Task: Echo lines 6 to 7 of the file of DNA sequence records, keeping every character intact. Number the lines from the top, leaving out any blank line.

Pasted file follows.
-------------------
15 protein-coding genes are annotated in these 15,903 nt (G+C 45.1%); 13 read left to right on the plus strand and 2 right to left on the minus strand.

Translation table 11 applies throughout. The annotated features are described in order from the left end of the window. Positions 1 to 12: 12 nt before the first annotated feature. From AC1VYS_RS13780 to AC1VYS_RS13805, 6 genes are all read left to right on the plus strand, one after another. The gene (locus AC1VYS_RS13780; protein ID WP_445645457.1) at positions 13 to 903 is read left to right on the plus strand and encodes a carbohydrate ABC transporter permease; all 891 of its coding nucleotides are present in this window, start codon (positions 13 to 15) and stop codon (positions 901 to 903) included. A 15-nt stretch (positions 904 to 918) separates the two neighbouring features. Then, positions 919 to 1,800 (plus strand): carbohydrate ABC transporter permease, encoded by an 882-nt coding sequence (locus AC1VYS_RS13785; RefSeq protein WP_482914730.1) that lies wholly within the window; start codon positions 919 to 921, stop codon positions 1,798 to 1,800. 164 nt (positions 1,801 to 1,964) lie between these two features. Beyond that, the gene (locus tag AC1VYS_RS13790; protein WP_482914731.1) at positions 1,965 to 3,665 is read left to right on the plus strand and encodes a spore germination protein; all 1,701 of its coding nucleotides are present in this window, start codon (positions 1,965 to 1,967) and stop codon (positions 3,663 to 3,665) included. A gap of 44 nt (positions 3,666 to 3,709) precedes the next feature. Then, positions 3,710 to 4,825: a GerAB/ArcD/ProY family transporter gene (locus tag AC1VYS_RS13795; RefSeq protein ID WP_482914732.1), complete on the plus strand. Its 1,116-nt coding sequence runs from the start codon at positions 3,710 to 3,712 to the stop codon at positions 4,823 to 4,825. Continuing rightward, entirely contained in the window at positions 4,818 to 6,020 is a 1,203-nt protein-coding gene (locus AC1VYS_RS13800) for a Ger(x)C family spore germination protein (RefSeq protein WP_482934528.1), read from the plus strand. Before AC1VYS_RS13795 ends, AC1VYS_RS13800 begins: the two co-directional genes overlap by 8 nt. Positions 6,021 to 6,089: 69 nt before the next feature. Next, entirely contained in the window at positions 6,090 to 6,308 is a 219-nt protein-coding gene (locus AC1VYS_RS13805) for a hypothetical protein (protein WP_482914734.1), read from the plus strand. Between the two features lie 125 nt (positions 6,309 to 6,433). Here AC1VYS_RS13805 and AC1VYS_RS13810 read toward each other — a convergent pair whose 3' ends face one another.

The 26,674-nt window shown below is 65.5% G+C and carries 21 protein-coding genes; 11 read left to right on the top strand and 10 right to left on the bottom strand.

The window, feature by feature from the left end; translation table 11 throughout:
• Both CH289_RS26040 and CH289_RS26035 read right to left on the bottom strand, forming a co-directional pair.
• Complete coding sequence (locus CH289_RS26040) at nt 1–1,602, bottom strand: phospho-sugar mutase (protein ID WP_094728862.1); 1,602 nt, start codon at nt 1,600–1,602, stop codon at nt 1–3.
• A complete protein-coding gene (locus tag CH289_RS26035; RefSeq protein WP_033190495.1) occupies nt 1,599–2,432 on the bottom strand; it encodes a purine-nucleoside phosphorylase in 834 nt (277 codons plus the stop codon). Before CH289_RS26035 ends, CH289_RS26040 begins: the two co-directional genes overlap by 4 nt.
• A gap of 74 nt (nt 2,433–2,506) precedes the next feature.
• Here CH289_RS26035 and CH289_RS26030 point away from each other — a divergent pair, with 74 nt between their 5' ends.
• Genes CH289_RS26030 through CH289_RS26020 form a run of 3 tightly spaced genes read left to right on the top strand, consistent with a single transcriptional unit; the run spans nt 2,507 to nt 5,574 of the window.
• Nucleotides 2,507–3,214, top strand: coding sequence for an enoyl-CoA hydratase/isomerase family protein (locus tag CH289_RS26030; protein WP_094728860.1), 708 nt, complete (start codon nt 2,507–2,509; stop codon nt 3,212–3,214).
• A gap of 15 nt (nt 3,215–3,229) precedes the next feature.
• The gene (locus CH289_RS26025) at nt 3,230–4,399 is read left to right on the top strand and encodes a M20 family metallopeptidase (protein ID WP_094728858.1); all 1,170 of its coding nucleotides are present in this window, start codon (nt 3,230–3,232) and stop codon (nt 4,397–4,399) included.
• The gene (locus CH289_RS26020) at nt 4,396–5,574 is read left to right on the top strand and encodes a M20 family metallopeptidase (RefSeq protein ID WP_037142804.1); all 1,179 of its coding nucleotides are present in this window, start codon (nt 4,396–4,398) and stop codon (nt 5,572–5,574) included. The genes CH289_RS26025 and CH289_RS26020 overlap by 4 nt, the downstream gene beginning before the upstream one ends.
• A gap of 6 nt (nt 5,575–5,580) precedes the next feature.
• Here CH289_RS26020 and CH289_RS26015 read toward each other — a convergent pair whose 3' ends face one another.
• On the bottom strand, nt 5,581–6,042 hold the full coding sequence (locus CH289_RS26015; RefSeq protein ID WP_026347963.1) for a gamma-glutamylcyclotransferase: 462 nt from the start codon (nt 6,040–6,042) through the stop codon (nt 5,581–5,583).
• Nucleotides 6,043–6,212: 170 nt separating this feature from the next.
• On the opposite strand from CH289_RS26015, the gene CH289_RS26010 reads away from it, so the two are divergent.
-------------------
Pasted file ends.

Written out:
• Complete coding sequence (locus CH289_RS26040) at nt 1–1,602, bottom strand: phospho-sugar mutase (protein ID WP_094728862.1); 1,602 nt, start codon at nt 1,600–1,602, stop codon at nt 1–3.
• A complete protein-coding gene (locus tag CH289_RS26035; RefSeq protein WP_033190495.1) occupies nt 1,599–2,432 on the bottom strand; it encodes a purine-nucleoside phosphorylase in 834 nt (277 codons plus the stop codon). Before CH289_RS26035 ends, CH289_RS26040 begins: the two co-directional genes overlap by 4 nt.